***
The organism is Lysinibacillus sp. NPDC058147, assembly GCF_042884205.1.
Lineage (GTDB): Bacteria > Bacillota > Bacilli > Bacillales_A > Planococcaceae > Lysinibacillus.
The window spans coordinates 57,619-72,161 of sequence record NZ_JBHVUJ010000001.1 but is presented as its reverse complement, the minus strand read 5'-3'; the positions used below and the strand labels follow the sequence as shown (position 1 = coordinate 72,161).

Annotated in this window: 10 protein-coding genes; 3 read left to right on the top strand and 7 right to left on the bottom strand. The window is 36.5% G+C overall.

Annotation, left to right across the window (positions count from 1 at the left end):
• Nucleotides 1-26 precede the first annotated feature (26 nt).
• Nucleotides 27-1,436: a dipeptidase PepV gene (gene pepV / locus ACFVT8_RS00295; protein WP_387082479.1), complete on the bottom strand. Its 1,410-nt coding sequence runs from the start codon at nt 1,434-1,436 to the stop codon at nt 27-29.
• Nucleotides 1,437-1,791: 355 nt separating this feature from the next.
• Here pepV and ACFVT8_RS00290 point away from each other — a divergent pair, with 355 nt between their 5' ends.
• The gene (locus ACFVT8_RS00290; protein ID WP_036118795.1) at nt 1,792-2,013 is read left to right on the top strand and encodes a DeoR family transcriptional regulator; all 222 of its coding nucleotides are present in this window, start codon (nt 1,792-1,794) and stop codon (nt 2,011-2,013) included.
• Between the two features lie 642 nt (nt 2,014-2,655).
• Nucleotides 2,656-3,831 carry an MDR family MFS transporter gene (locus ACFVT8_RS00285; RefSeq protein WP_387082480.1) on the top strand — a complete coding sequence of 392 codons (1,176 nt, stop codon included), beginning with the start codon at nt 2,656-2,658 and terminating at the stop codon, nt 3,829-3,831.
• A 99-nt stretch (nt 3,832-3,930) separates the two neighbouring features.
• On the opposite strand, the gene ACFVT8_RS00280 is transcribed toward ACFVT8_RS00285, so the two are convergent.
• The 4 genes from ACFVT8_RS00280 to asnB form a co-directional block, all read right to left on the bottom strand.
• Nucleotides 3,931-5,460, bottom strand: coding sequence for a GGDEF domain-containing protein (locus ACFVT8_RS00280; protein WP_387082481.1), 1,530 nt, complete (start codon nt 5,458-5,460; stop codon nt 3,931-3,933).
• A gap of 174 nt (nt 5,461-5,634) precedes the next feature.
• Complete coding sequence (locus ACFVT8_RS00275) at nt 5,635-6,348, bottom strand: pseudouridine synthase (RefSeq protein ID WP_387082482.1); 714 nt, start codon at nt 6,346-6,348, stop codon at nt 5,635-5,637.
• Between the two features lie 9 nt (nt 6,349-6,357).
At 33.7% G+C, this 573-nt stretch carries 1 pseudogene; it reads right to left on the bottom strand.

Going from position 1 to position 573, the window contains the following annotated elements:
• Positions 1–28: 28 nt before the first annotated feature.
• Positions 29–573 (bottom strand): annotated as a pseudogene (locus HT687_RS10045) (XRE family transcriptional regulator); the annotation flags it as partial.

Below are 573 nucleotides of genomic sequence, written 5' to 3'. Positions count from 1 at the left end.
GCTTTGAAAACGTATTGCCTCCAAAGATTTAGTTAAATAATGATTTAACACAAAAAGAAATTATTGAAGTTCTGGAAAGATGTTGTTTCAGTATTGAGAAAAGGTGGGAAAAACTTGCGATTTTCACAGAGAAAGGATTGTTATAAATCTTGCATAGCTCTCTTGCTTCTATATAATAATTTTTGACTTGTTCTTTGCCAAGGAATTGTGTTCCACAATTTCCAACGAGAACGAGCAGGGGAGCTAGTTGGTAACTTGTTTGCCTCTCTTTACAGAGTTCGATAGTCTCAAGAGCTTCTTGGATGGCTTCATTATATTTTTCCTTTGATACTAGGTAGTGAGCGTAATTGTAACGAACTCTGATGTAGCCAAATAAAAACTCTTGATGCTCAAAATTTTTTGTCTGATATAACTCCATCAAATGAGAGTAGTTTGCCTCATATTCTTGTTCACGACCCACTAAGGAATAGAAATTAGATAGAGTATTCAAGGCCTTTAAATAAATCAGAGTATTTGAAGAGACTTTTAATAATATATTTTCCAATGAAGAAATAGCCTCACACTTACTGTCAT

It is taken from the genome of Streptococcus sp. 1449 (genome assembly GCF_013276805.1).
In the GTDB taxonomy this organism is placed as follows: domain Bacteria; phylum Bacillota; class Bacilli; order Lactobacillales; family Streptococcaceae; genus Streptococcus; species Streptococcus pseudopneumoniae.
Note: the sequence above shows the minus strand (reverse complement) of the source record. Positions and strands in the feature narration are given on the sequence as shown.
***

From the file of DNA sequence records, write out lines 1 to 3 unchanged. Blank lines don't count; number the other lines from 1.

The organism is Lysinibacillus sp. NPDC058147, assembly GCF_042884205.1.
Lineage (GTDB): Bacteria > Bacillota > Bacilli > Bacillales_A > Planococcaceae > Lysinibacillus.
The window spans coordinates 57,619-72,161 of sequence record NZ_JBHVUJ010000001.1 but is presented as its reverse complement, the minus strand read 5'-3'; the positions used below and the strand labels follow the sequence as shown (position 1 = coordinate 72,161).